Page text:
The identity model: identity vs reputation / image
Guest blog by Susan Romar
The identity model of Birkigt and Stadler is taught to students at various schools. This model is used in research and reports on identity and image. During an interview with Thomas Lapperre, the theory and practice of this identity model are mapped out and there are differences. First the theory about the identity model will be explained and then the practical insights that emerged from the interview.
The theory: identity vs reputation/image
The identity model was developed by Birkigt and Stadler. According to the model, the identity consists of four elements: personality, behaviour, communication and symbols. The interplay between a company's identity and its image is displayed in the model. When a company wants to change its image, a company must first work on the four elements of the identity model described below.
The personality is the center of the image. The other three elements make up the personality. The personality consists of the core values of a company, what the company stands for and the general objectives.
The behavior consists of the day-to-day operations of the company. How does the company deal with different matters such as with its employees or with its customers?
The communication ensures that the personality of the company is propagated. Through communication, various messages from a company are conveyed to the target group. It is important that the message is the same as the behavior of the company.
The symbolism consists of the corporate identity, logo and website of a company. Strong symbolism allows a company to distinguish itself from the competition.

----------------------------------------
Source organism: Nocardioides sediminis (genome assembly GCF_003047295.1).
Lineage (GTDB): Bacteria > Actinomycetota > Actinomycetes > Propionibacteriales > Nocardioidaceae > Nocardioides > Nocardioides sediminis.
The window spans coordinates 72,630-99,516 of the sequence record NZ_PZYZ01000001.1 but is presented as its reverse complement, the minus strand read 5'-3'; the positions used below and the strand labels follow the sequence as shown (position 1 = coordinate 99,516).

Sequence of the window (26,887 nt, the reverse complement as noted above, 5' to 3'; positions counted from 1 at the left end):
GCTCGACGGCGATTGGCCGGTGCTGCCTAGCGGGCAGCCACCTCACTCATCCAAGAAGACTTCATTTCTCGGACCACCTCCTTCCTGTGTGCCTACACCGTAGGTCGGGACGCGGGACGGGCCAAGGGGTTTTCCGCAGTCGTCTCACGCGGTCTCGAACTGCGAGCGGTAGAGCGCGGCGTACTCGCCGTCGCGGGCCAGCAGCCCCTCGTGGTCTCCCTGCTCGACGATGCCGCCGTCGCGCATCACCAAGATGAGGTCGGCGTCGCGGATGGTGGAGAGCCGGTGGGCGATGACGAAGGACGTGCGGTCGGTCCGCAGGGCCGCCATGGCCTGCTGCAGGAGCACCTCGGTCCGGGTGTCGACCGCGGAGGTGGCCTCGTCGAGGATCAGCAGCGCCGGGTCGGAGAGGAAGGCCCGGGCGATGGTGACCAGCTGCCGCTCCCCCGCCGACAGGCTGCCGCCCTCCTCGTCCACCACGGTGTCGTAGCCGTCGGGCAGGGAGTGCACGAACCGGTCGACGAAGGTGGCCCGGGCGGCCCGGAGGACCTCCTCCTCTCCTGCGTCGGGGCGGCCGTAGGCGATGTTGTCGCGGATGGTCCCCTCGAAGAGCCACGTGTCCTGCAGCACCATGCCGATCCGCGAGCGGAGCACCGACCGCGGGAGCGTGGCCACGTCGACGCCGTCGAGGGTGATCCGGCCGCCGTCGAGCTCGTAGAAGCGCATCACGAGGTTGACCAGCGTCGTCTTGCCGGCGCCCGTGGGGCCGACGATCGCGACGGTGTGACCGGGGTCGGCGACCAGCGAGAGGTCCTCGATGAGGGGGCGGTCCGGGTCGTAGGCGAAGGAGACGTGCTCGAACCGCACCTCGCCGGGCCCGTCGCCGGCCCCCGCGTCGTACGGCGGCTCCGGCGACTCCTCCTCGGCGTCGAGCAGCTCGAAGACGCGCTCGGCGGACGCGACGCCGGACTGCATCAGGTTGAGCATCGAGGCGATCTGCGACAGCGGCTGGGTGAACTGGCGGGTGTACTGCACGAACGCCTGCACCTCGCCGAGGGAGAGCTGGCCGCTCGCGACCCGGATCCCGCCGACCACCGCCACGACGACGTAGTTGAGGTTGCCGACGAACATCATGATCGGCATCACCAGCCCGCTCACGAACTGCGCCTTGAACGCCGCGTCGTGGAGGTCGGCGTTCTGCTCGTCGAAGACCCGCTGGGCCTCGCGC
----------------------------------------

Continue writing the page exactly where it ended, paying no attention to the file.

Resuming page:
Identity and image in practice
In practice, this sentence from the theory is not entirely useful: 'if a company wants to change its image, a company must first work on the four elements of the model'. How important it is nowadays that the identity is correct, because companies exist on average for 10 years or they are then taken over. The image is leading, because the target group knows this. Former President Obama can be seen as an example. In general, he had a very positive image. Many people thought he was a good president, he can speak well and he has done many good things for America. His identity is really something else. For example, Obama has had most drone strikes fired, this was on civilians, children and a hospital. (ed. see ao The Atlantic, The Huffington Post and The Bureau Investigates) This may sound like a conspiracy theory, but this is the difference between image and identity.
Research (ed. see the Righteous Mind, Chapter 4) points out that, ultimately, absolute truth, so absolute identity, is secondary to how you are perceived in society. Why is that? Because you may be right, but that doesn't get you it. You may be the best company that is truly eco-friendly, but if people don't see you that way, they're still not going to buy your products.
It's about how you as a company are perceived in the world by your customers. This starts with perception. The theory of identity doesn't really matter, it's all about the image.